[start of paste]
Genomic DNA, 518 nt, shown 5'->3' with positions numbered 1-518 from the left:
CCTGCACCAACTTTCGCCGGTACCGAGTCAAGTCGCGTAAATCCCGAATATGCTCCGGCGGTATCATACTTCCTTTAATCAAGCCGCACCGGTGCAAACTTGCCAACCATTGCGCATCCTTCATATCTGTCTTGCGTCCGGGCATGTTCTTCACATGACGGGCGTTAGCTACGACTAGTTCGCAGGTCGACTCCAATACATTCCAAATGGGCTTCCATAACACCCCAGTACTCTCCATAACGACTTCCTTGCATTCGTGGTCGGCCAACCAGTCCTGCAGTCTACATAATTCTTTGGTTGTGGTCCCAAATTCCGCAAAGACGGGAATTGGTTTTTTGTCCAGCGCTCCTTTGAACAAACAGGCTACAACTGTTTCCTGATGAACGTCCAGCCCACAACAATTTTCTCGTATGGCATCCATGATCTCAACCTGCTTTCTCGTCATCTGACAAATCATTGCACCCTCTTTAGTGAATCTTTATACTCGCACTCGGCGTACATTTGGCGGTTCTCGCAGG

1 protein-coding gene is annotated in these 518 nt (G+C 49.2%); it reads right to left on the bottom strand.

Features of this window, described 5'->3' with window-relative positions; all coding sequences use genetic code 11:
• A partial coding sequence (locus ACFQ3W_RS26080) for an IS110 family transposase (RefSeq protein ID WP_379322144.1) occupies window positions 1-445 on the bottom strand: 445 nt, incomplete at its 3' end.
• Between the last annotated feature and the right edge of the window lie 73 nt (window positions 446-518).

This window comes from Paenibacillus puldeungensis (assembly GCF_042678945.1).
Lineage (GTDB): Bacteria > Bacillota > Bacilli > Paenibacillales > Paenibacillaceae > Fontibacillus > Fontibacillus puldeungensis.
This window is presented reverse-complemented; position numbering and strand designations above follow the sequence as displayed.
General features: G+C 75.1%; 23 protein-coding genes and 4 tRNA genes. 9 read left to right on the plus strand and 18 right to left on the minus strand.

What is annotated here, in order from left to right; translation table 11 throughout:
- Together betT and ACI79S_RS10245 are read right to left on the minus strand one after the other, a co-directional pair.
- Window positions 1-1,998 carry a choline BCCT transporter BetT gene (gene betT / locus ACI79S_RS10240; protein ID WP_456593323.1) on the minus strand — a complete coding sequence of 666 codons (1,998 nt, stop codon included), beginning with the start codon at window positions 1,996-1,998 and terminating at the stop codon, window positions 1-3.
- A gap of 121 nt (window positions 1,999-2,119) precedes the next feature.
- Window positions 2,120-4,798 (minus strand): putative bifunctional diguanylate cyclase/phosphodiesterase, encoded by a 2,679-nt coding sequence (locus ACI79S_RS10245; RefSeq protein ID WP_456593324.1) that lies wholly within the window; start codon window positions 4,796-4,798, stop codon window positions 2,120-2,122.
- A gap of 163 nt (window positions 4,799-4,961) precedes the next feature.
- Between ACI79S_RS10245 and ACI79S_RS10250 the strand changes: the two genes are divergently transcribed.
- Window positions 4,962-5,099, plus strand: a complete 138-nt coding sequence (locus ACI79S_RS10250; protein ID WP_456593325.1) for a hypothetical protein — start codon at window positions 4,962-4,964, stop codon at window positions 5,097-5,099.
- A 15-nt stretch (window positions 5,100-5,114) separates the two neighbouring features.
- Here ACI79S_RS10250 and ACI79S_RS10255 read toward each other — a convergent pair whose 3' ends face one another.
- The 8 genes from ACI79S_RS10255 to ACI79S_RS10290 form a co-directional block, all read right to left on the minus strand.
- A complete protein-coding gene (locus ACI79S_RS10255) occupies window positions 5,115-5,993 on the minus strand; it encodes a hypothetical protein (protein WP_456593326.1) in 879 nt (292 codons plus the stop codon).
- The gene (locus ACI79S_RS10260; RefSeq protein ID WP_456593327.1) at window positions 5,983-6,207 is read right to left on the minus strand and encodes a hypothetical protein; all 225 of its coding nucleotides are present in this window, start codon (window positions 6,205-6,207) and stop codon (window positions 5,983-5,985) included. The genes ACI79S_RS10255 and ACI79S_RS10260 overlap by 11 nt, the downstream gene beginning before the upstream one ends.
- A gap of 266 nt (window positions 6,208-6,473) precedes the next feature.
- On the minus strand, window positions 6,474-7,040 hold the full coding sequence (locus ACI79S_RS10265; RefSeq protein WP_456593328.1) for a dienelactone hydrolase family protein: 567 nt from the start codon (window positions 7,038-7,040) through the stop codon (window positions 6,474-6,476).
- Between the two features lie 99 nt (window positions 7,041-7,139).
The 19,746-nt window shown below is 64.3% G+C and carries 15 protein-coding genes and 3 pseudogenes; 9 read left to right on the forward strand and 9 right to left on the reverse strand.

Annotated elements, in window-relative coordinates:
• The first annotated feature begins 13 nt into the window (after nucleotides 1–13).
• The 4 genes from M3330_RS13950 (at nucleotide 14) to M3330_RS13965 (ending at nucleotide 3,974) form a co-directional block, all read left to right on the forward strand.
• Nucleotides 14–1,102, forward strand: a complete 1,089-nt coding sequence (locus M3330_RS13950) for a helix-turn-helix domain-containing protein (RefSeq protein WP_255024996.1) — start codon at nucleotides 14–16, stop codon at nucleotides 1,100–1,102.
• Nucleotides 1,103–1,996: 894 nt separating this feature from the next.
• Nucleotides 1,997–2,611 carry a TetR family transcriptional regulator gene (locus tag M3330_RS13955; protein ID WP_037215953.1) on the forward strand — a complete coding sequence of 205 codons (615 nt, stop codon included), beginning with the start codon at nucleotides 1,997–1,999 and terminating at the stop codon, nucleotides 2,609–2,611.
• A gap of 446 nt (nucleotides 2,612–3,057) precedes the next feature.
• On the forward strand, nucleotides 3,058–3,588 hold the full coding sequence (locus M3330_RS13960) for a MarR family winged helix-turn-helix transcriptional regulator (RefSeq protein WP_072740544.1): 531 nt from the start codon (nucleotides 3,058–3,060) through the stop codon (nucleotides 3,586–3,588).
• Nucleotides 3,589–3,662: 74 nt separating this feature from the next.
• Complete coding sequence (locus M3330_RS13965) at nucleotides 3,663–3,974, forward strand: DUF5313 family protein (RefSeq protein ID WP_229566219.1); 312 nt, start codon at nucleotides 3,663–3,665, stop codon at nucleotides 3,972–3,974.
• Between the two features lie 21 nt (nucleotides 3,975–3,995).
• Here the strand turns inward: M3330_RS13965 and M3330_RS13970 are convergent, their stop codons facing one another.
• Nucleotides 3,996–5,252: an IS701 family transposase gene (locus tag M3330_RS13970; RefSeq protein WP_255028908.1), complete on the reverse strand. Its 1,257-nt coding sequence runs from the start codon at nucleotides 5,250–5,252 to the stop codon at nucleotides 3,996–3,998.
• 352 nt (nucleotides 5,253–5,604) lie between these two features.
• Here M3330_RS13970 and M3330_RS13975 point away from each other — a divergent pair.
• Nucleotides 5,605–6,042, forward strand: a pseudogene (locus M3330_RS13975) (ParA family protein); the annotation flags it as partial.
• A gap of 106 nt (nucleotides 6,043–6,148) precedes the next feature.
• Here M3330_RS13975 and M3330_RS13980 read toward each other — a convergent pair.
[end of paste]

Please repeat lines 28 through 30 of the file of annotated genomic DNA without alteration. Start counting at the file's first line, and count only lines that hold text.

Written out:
Annotated elements, in window-relative coordinates:
• The first annotated feature begins 13 nt into the window (after nucleotides 1–13).
• The 4 genes from M3330_RS13950 (at nucleotide 14) to M3330_RS13965 (ending at nucleotide 3,974) form a co-directional block, all read left to right on the forward strand.